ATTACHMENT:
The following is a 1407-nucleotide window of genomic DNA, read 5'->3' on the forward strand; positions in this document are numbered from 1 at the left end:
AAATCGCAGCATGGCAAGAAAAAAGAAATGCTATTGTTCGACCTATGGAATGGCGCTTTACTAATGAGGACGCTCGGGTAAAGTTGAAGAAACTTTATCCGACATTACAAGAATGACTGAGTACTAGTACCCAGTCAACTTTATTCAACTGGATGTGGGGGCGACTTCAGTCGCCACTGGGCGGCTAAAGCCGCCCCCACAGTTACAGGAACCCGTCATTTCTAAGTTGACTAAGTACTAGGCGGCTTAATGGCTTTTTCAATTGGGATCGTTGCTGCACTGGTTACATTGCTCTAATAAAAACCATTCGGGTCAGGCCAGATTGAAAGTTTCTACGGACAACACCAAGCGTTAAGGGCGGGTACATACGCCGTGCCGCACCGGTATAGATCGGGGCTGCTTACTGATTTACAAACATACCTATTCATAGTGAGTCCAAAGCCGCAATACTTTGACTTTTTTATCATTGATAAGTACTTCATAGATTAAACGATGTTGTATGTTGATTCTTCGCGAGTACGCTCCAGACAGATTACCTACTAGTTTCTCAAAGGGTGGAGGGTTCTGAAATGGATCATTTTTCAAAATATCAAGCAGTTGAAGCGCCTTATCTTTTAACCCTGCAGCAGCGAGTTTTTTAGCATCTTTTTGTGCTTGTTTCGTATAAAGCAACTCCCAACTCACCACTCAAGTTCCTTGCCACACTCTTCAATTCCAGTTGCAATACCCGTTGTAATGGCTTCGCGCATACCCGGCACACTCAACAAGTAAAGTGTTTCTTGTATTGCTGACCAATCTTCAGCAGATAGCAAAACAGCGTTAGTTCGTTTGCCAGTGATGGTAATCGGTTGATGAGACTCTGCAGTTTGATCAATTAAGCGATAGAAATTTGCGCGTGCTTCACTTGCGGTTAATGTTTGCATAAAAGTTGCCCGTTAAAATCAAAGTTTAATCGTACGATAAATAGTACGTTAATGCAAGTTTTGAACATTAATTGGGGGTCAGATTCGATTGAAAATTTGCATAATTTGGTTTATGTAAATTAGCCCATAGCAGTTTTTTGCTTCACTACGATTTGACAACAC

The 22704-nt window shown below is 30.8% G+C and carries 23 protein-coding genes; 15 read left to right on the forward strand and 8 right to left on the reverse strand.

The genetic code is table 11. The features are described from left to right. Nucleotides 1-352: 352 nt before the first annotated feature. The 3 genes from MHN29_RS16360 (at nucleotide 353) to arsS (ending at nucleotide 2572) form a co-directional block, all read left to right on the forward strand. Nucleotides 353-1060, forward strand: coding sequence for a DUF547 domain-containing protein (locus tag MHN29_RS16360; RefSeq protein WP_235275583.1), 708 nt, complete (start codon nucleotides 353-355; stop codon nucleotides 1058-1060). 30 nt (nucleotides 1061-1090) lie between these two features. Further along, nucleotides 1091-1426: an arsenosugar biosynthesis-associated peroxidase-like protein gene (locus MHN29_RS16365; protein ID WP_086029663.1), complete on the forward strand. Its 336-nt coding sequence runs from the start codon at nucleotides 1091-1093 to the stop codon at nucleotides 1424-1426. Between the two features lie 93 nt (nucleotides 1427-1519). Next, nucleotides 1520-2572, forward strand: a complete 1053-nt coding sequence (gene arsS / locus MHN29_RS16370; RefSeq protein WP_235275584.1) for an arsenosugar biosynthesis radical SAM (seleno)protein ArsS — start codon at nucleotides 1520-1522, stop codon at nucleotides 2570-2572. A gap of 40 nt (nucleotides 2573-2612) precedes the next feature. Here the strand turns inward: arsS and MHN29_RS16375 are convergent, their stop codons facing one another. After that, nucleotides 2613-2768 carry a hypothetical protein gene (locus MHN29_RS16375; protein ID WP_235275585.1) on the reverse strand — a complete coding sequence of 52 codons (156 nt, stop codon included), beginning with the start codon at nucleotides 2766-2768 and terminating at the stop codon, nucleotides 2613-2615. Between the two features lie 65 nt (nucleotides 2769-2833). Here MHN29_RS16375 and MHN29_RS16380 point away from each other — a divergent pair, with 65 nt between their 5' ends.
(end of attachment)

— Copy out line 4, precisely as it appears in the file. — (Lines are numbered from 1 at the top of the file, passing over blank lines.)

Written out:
The genetic code is table 11. The features are described from left to right. Nucleotides 1-352: 352 nt before the first annotated feature. The 3 genes from MHN29_RS16360 (at nucleotide 353) to arsS (ending at nucleotide 2572) form a co-directional block, all read left to right on the forward strand. Nucleotides 353-1060, forward strand: coding sequence for a DUF547 domain-containing protein (locus tag MHN29_RS16360; RefSeq protein WP_235275583.1), 708 nt, complete (start codon nucleotides 353-355; stop codon nucleotides 1058-1060). 30 nt (nucleotides 1061-1090) lie between these two features. Further along, nucleotides 1091-1426: an arsenosugar biosynthesis-associated peroxidase-like protein gene (locus MHN29_RS16365; protein ID WP_086029663.1), complete on the forward strand. Its 336-nt coding sequence runs from the start codon at nucleotides 1091-1093 to the stop codon at nucleotides 1424-1426. Between the two features lie 93 nt (nucleotides 1427-1519). Next, nucleotides 1520-2572, forward strand: a complete 1053-nt coding sequence (gene arsS / locus MHN29_RS16370; RefSeq protein WP_235275584.1) for an arsenosugar biosynthesis radical SAM (seleno)protein ArsS — start codon at nucleotides 1520-1522, stop codon at nucleotides 2570-2572. A gap of 40 nt (nucleotides 2573-2612) precedes the next feature. Here the strand turns inward: arsS and MHN29_RS16375 are convergent, their stop codons facing one another. After that, nucleotides 2613-2768 carry a hypothetical protein gene (locus MHN29_RS16375; protein ID WP_235275585.1) on the reverse strand — a complete coding sequence of 52 codons (156 nt, stop codon included), beginning with the start codon at nucleotides 2766-2768 and terminating at the stop codon, nucleotides 2613-2615. Between the two features lie 65 nt (nucleotides 2769-2833). Here MHN29_RS16375 and MHN29_RS16380 point away from each other — a divergent pair, with 65 nt between their 5' ends.